I realize, too, that it is not only this group exhibiting this behavior. In configurations of two or more – in parking lots, in subway stations, in shopping malls, on streets, on beaches, in parks and even in shared hallways – they spit, and spit and spit again. What can it mean for surely it means something?

The bell rings. Lunch is drawing to its close and I realize I need to rush to both class and a conclusion. Then suddenly, as I crumple up the unread memo and turn towards the school, a vague epiphany nibbles at the edge of my consciousness. I shake my head. But yet? No! Still …? And I wonder if you, Dear Reader, have also even briefly entertained the same suspicion.

Let us review:

  1. The act of public spitting occurs largely in male-only groups.
  2. The presence of women or authority figures inhibits performance.
  3. The words “expectorate” and “ejaculate” have eerie similarities.
  4. The associated vocabulary, the attendant hand gestures and the crotch fixation have obvious overtones.
  5. Participants face each other in a circle.

I arrive at the school’s front door. Behind me I can hear the group of seven raise its voice in a raucous high-pitched lingering … cheer. I tell myself that I am wrong, that despite the evidence, nothing amusing or ironic is happening beyond the fence. They are simply spitting.

But grinning as I am, I do not turn around.








The Sensual Shave

In which the Elegant Bastard notices that the world and time, both too much with us, can sometimes be set aside.

The clock screams six short fast insults that follow me out of the bedroom.

I have a 9 a.m.meeting.

And …

A breakfast to swallow, trains to chase, words to scan, a shirt to button … damn … a stain … another set of buttons, attachments to download, a four-pawed bowel whimpering that it needs to be emptied, now! … a counter to clean, a slow-cooker to pack, promises to keep, miles to go …

And …

I have to shave ….

Already 6:05

 With a quick squirt here, and a fast scrape there, here some blood, there a rash, everywhere a fast-building-close-to-the-bone-need-and-desire-to SCREAM:

“I hate shaving!”

But another voice tells me to be quiet and in response to the pressure of a palm pressed firmly against my back, I stumble into the small bathroom.

It is 6:15

The room is almost dark. A row of small flickering candles has been lit and they send soft shadows rippling up the walls, over the ceiling, and, as I feel my shirt unbuttoning again, across and down my chest – all delicate motions that seem to move with the muted strains of Orinoco Flow coming from some distant source. My watch is being removed and I try for a quick worried glimpse of its face but I am too late and it disappears.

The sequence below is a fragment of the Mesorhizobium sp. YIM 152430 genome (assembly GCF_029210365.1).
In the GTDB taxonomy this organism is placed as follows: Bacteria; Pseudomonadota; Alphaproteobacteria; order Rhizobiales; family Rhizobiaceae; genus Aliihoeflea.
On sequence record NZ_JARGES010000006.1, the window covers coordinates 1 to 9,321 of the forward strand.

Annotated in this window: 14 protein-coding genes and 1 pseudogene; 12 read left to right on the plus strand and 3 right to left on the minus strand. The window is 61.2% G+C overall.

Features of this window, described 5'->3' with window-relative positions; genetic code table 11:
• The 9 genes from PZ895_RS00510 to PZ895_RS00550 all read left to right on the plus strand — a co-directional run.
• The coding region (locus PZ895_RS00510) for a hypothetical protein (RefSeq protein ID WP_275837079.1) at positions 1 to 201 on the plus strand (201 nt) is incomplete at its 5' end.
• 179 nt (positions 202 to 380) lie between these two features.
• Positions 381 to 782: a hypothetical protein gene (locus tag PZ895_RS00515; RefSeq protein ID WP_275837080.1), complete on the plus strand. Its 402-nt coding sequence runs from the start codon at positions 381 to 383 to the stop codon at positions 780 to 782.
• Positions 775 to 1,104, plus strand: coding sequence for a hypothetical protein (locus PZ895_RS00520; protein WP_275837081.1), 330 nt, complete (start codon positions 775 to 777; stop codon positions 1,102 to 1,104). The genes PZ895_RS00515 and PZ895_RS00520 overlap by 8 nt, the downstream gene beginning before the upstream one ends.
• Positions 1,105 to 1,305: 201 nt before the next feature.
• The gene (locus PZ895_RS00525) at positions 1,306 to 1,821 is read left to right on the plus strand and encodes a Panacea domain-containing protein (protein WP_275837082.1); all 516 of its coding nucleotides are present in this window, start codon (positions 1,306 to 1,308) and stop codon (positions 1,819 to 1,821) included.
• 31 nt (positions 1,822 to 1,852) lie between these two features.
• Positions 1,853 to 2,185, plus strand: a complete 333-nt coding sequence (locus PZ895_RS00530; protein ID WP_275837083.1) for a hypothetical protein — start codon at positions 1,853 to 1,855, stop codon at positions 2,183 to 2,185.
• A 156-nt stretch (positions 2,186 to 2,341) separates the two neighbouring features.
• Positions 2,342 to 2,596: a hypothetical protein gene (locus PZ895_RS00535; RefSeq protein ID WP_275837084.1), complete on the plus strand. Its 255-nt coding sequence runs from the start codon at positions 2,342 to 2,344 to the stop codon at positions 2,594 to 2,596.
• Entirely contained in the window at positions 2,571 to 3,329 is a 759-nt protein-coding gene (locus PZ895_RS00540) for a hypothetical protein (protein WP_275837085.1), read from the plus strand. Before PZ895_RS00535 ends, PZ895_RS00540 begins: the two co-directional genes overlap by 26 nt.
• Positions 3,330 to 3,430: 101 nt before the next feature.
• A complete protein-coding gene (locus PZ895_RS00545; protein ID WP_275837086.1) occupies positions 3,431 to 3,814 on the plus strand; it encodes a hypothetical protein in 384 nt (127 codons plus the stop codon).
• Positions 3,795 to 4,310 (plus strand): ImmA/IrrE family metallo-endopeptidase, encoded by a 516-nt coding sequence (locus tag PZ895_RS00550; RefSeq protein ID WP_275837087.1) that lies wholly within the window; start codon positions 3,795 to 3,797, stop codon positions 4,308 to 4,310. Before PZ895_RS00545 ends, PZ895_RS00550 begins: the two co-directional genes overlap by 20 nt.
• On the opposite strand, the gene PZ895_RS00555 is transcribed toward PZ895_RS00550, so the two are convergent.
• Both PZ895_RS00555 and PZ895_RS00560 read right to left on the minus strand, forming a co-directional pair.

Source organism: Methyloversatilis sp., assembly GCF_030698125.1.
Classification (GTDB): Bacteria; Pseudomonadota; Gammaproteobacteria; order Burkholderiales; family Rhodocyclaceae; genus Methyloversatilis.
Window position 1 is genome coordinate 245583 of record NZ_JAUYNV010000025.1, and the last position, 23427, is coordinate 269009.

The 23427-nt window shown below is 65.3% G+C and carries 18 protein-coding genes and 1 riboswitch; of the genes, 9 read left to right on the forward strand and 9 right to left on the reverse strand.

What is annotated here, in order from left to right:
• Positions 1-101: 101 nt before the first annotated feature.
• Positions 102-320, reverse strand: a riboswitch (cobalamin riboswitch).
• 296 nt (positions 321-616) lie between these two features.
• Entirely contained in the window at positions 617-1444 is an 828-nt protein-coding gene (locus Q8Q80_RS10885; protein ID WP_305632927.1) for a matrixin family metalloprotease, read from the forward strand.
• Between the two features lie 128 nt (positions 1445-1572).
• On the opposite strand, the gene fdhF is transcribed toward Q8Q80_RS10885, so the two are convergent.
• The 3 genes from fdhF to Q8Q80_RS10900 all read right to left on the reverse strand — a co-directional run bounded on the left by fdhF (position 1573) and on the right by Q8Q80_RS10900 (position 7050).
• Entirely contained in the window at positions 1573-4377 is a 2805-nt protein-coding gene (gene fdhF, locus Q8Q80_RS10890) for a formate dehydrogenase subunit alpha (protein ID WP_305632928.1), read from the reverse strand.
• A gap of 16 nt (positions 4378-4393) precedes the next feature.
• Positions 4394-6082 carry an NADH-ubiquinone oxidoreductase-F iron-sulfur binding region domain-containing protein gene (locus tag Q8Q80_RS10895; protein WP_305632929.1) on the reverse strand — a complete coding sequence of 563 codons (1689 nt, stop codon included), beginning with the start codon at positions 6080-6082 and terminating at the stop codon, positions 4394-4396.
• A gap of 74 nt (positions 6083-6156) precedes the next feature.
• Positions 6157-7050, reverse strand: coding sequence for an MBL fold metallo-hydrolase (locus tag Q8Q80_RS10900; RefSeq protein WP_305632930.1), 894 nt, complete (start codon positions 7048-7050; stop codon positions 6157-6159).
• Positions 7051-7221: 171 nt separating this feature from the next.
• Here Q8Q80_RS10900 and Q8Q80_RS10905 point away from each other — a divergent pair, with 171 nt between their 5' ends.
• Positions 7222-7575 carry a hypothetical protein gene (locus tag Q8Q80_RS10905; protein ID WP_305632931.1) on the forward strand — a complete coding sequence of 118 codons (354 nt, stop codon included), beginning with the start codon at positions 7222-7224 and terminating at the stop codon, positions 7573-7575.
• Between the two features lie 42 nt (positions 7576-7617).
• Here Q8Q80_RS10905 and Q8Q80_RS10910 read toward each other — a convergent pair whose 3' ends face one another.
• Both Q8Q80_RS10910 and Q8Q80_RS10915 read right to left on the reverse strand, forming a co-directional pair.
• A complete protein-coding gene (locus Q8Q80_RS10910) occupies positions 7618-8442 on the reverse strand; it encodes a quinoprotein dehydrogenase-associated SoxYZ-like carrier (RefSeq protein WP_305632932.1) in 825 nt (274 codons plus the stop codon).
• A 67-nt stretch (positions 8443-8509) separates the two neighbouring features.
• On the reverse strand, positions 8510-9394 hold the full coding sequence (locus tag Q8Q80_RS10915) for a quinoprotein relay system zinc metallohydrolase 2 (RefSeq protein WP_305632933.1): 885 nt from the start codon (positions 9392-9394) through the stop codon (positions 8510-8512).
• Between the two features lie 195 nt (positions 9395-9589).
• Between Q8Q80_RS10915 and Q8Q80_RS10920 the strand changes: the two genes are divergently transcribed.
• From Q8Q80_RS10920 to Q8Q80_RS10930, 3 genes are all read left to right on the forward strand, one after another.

I glance down.

Two bottles of oil are raised before my face – one is tarragon scented, the other sandalwood, and then the cover of an elegant black pot is removed, revealing a rich white cream that adds a hint of lavender. A brush appears, dry and soft, and something sends my nose thrusting forward deeply into its circle of supple hairs. And I breathe.

My eyes open and I catch a flash of fire. It is my father’s old straight razor, sharpened and glinting, its bone handle and cutting edge set at 45 o, as if fixed in a dangerous grin. Then hands wave in front of me. The razor disappears and then reappears, now straight, and it is laid before me.

“Sail away, sail away, sail away …”

I feel four fingers draw slow circles across my cheeks and chin and down my throat, and with soft strokes they oil the surface of my skin a first time, and then again and once again before they pause. Steam rises from the basin, and the brush returns and soon a thick cream overlays the oil, creating a white mask from the base of my throat to the curve of my cheek bones. When I glance in the mirror, eyes I have not seen before gaze back.

The blade rises ….

“from Bali to Cali far beneath …”

 … and rests its edge upon my cheek; at this touch and promise, anticipation stirs.

A first smooth downward stroke, so light, and a little of the mask is gone. The blade slows. The naked skin by candle glows. Another stroke and then one more. A third,  and once again I have an upper lip, and this now curves itself into a smile.

“we can steer, we can near …”

 Now my chin is gently raised, revealing the still white expanse of my untouched throat. I can no longer see the blade but I feel its coolness at my jugular, its slow descent, its touch again and down again, and over and over and over until I am released and I stare. The mask has been removed but for a few thin white lines that, with the eyebrows and the eyes, now set themselves into the smiling shape of what might be sin.

“… hear the power of Babylon …”

 A pool of water gathers. I bow towards cupped hands and the wet warmth washes upwards once, then twice and then a third time. Now in the mirror all traces of the mask are gone.

Wet fingers tap the candles one by one.

And still it is only 7:00. A new song has begun.

“If I lay here / If I just lay here …”

Together we peel an orange and we eat it slowly, piece by piece. We see the sun has not yet risen, but bodies (more than candles) cast their own sufficient light.

“Would you lie with me / And just forget the world?”

 It’s true, I know, that Time’s chariot has great and noisy wheels, not easily ignored and not to be forgotten. We are none of us Gods. And shaving, some would say, is only shaving.

Still, we are rulers of our own empires, poets of our own songs, and it is in our power to set aside the time to make the commonplace erotic. I would not say, “I shave, therefore I am.”  But with a smile I would agree that there are there are rituals done well only when they are done slowly.